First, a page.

Wadsworth Jarrell (b. 1929, Albany, GA) is a founding member of AfriCOBRA (African Commune of Bad Relevant Artists)*. AfriCOBRA, founded on the South Side of Chicago in 1968 by a collective of young Black artists, whose interest in Transnational Black Aesthetics led them to create one of the most distinctive visual voices in 20th Century American art. The characteristic of the classic AfriCOBRA look are vibrant “Cool Ade” colors, bold text and positive images of Black people, essential to everyday life in the community from which the movement emerged. AfriCOBRA established a philosophical and aesthetic foundation for the Black Arts Movement of the 1960s and 70s. The founders’ vision has its roots in the streets, classrooms, studios and living rooms of the South Side, yet its impact has extended around the world, influencing artists such as Kerry James Marshall and Kehinde Wiley. Throughout his career, Wadsworth has celebrated the struggles, strengths and beauty of African Americans in his art.
Jarrell is a painter and photographer who creates pattern-intensive portraits that combine vibrant colors with Black Power slogans to depict the intensity of political activism. He also documented the musical life that flourished in Chicago in the late 1960s and 1970s. Jarrell was a member of the Organization of Black American Culture and painted the “Rhythm and Blues” section of The Wall of Respect mural that was located on the South Side of Chicago. Currently, he continues to experiment in his practice with past and present topics surrounding blackness. He is married to Jae Jarrell.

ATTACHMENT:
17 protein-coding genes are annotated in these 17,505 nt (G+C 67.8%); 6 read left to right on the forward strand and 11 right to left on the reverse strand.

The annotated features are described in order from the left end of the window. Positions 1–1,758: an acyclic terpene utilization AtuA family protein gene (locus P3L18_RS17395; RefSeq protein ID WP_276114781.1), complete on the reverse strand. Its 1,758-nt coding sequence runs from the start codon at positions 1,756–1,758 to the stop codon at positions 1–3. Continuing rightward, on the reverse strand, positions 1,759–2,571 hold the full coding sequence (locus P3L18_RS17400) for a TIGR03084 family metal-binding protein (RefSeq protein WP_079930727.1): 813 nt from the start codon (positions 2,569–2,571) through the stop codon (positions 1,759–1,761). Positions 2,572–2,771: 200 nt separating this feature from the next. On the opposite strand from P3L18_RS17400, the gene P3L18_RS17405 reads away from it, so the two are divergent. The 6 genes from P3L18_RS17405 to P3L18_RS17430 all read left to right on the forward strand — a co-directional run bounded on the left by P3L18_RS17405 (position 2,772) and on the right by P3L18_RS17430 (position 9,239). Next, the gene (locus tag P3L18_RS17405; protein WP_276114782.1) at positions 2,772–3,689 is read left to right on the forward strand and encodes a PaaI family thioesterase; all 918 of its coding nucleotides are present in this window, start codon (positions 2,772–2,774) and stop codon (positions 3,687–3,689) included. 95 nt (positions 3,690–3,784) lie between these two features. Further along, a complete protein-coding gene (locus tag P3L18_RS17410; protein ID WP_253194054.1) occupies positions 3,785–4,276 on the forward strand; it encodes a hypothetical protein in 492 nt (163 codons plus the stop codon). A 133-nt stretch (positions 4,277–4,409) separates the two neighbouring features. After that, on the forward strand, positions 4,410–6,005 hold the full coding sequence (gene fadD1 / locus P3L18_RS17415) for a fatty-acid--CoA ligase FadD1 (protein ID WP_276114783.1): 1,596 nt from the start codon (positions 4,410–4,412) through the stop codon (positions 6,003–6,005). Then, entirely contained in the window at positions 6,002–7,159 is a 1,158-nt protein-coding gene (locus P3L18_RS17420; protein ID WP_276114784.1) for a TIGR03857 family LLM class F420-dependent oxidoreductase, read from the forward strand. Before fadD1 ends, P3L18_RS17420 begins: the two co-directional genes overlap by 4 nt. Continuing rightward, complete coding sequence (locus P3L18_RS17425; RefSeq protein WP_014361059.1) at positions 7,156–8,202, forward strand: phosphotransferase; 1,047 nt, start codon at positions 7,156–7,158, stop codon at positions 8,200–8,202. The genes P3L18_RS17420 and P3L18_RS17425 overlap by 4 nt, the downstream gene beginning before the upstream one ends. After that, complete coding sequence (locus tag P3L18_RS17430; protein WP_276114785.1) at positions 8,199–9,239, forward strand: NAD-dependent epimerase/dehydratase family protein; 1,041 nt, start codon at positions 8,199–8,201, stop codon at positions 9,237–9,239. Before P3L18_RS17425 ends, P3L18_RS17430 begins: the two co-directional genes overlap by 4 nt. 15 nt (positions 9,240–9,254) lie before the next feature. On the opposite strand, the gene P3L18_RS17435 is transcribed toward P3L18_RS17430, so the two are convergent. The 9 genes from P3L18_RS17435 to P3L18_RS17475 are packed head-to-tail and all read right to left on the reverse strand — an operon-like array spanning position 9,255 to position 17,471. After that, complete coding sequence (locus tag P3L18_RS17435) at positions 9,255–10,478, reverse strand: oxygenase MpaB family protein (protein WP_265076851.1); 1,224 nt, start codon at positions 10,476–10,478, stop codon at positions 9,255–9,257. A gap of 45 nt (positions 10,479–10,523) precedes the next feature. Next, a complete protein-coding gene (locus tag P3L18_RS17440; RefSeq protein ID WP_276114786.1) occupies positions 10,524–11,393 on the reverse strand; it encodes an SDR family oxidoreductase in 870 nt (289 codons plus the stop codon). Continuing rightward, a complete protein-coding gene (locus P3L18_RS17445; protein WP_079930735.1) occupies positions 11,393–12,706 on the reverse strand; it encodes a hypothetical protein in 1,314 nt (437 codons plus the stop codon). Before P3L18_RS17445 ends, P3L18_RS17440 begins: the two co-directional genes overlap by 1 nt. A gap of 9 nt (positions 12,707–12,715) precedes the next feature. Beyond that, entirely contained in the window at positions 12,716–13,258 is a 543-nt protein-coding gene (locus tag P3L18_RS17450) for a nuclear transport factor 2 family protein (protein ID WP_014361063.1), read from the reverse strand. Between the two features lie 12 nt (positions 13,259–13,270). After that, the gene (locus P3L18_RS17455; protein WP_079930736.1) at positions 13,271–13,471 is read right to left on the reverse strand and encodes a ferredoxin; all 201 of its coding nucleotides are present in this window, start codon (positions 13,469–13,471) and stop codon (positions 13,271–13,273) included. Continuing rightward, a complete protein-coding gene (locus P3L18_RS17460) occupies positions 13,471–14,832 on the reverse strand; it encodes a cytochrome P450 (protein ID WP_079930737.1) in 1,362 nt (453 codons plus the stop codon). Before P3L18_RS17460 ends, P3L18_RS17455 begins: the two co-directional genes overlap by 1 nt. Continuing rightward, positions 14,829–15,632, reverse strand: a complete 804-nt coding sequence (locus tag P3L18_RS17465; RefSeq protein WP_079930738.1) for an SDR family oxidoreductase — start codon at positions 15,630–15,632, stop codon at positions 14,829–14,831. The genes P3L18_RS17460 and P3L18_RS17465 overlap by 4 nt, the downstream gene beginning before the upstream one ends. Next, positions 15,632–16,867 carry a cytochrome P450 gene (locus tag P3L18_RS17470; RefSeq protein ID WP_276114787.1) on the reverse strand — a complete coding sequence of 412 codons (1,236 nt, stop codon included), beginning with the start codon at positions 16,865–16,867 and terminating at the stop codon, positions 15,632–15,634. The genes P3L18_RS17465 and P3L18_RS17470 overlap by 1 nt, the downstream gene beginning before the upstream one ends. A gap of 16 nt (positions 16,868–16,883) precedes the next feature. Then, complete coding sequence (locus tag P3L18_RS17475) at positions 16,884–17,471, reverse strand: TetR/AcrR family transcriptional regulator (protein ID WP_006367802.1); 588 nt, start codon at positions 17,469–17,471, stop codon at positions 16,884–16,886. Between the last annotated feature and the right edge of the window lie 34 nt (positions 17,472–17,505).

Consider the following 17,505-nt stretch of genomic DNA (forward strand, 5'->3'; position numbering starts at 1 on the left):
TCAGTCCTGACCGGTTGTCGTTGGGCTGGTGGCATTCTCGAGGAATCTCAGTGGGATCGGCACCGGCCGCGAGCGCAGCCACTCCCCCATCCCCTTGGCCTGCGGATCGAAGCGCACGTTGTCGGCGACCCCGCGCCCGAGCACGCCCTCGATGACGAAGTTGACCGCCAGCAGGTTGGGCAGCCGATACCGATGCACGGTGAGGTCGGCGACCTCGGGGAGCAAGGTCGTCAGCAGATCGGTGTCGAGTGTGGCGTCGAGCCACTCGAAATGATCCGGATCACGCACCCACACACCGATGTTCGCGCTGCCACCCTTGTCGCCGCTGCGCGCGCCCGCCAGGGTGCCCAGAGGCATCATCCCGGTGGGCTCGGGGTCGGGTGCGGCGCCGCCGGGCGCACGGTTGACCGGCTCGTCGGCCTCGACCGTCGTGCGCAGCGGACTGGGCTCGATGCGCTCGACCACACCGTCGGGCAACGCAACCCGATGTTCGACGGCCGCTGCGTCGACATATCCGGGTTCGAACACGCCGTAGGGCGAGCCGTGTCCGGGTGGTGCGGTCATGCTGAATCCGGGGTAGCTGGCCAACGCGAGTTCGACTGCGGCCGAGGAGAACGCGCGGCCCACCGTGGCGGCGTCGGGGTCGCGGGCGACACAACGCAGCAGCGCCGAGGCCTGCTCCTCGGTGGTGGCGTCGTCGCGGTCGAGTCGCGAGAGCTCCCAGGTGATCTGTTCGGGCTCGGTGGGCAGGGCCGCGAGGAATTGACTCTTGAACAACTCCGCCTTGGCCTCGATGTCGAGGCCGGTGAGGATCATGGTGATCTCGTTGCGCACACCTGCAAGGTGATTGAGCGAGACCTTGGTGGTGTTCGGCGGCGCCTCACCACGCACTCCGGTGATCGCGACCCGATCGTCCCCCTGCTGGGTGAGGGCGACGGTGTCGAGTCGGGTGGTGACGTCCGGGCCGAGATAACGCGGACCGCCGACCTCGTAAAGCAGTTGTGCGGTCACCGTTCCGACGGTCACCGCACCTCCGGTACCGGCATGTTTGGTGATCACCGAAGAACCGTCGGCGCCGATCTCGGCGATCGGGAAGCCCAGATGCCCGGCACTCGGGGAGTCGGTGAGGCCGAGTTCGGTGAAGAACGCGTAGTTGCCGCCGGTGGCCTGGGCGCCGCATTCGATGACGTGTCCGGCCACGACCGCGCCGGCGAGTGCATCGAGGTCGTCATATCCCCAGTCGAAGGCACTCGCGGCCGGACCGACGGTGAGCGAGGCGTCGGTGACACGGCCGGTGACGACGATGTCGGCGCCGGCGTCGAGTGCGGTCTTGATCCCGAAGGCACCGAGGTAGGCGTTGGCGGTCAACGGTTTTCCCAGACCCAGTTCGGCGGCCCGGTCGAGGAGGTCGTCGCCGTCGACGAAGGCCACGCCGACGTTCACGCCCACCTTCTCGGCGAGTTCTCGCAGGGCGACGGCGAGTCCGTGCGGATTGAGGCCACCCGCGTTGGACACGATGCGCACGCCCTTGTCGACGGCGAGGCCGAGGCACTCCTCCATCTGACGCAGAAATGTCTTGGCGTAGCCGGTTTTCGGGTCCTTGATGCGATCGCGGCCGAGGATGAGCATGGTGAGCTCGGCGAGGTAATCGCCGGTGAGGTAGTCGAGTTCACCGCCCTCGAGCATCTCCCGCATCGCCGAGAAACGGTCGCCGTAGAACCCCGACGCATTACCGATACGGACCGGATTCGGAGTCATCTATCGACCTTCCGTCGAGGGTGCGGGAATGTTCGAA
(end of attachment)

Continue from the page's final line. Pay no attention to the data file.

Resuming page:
Mr. Jarrell’s work is in many collections including the Whitney Museum of American Art, Brooklyn Museum of Art, Cleveland Museum of Art, High Museum of Art, Museum of Contemporary Art of Georgia, National Museum of African American History and Culture, and The Studio Museum in Harlem. He was included in Soul of a Nation: Art in the Age of Black Power organized by Tate Modern which traveled to Crystal Bridges Museum of American Art, Brooklyn Museum of Art, The Broad, DeYoung Museum, and the Museum of Fine Arts Houston. Other recent exhibitions include the AfricaCOBRA: Nation Time an official collateral event of the 58th Venice Biennale, AfriCOBRA: Messages to the People at the Museum of Contemporary Art North Miami, The Time Is Now! Art Worlds of Chicago’s South Side 1960-1980 at the Smart Museum of Art, Heritage: Wadsworth and Jae Jarrell at The Cleveland Museum of Art, and The Freedom Principle: Experiments in Art and Music, 1965 to Now at MCA Chicago, ICA Philadelphia, and The Studio Museum in Harlem. In 2020, Wadsworth debuted his book AFRICOBRA: Experimental Art Towards a School of Thought and was interviewed with Jae Jarrell by Hans Ulrich Obrist as part of Obrist’s Interview Project. He attended the Art Institute of Chicago and received his MFA from Howard University. Jarrell taught painting at Howard University and University of Georgia. In 2022, Wadsworth and Jae Jarrell will have solo exhibitions at Jenkins Johnson Gallery. He lives and works in Cleveland, Ohio.
*Five AfriCOBRA Founding Members:
Jeff Donaldson, Jae Jarrell, Wadsworth Jarrell, Barbara Jones-Hogu and Gerald Williams.